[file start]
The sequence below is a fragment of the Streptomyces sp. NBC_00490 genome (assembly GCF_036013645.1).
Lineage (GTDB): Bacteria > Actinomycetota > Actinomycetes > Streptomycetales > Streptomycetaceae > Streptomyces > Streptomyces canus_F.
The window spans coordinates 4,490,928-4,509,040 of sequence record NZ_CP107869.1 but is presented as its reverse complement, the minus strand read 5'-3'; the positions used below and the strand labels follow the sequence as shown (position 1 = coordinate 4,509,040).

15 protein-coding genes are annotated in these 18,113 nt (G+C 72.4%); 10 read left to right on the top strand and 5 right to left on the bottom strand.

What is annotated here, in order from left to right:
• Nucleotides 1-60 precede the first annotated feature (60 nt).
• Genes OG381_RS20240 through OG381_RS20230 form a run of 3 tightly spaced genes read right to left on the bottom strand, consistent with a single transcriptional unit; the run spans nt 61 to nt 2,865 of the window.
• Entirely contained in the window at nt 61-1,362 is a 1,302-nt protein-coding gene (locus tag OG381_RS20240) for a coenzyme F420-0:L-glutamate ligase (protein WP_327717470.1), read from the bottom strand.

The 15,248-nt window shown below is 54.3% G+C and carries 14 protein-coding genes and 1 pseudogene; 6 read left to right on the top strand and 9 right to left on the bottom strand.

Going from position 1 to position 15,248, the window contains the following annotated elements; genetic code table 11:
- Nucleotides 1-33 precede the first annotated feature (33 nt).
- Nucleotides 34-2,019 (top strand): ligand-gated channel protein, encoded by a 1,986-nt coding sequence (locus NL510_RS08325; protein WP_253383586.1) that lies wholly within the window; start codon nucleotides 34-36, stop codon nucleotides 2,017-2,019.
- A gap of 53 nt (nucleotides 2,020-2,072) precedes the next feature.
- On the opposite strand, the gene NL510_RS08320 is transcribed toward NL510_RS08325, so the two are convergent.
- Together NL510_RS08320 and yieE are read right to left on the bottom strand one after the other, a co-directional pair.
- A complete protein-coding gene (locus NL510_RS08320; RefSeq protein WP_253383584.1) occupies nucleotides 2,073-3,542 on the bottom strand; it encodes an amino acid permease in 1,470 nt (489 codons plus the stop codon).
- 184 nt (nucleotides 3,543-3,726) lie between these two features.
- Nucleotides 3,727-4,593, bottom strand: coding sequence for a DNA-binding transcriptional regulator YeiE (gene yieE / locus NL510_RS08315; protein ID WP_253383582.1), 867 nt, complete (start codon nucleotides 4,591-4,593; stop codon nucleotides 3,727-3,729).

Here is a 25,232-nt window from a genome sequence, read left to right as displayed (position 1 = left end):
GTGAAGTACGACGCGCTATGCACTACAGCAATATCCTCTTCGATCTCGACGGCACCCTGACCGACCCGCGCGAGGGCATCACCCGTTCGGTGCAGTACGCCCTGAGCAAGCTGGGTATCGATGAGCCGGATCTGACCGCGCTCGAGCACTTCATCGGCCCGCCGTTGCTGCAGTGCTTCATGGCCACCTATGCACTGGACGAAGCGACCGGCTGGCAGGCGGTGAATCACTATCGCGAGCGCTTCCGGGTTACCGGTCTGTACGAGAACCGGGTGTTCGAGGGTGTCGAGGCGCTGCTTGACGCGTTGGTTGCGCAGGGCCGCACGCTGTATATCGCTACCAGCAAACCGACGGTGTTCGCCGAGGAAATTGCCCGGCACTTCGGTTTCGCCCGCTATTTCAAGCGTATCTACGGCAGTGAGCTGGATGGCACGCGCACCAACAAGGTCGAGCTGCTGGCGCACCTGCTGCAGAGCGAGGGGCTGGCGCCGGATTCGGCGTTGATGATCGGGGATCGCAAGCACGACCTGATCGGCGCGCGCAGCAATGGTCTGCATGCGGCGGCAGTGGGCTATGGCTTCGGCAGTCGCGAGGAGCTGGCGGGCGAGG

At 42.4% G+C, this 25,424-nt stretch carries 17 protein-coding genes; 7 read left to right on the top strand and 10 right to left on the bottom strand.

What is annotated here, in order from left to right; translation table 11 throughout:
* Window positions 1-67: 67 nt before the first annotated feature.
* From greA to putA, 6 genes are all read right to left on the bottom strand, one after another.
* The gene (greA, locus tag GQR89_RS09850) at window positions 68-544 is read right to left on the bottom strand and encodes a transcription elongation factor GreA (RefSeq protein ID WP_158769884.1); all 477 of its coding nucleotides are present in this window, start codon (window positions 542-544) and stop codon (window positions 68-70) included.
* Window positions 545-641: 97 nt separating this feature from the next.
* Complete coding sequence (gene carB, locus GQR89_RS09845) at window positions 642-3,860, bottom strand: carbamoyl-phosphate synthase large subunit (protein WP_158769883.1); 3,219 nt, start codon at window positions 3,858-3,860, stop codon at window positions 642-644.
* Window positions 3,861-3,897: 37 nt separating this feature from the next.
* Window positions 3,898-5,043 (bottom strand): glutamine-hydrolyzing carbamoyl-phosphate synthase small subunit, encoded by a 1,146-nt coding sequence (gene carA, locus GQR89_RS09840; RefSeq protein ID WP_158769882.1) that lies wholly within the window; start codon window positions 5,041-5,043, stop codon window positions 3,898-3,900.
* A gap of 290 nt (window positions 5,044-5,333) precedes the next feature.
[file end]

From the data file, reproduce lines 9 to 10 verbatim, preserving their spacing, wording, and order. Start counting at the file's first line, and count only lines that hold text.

The 15,248-nt window shown below is 54.3% G+C and carries 14 protein-coding genes and 1 pseudogene; 6 read left to right on the top strand and 9 right to left on the bottom strand.

Going from position 1 to position 15,248, the window contains the following annotated elements; genetic code table 11: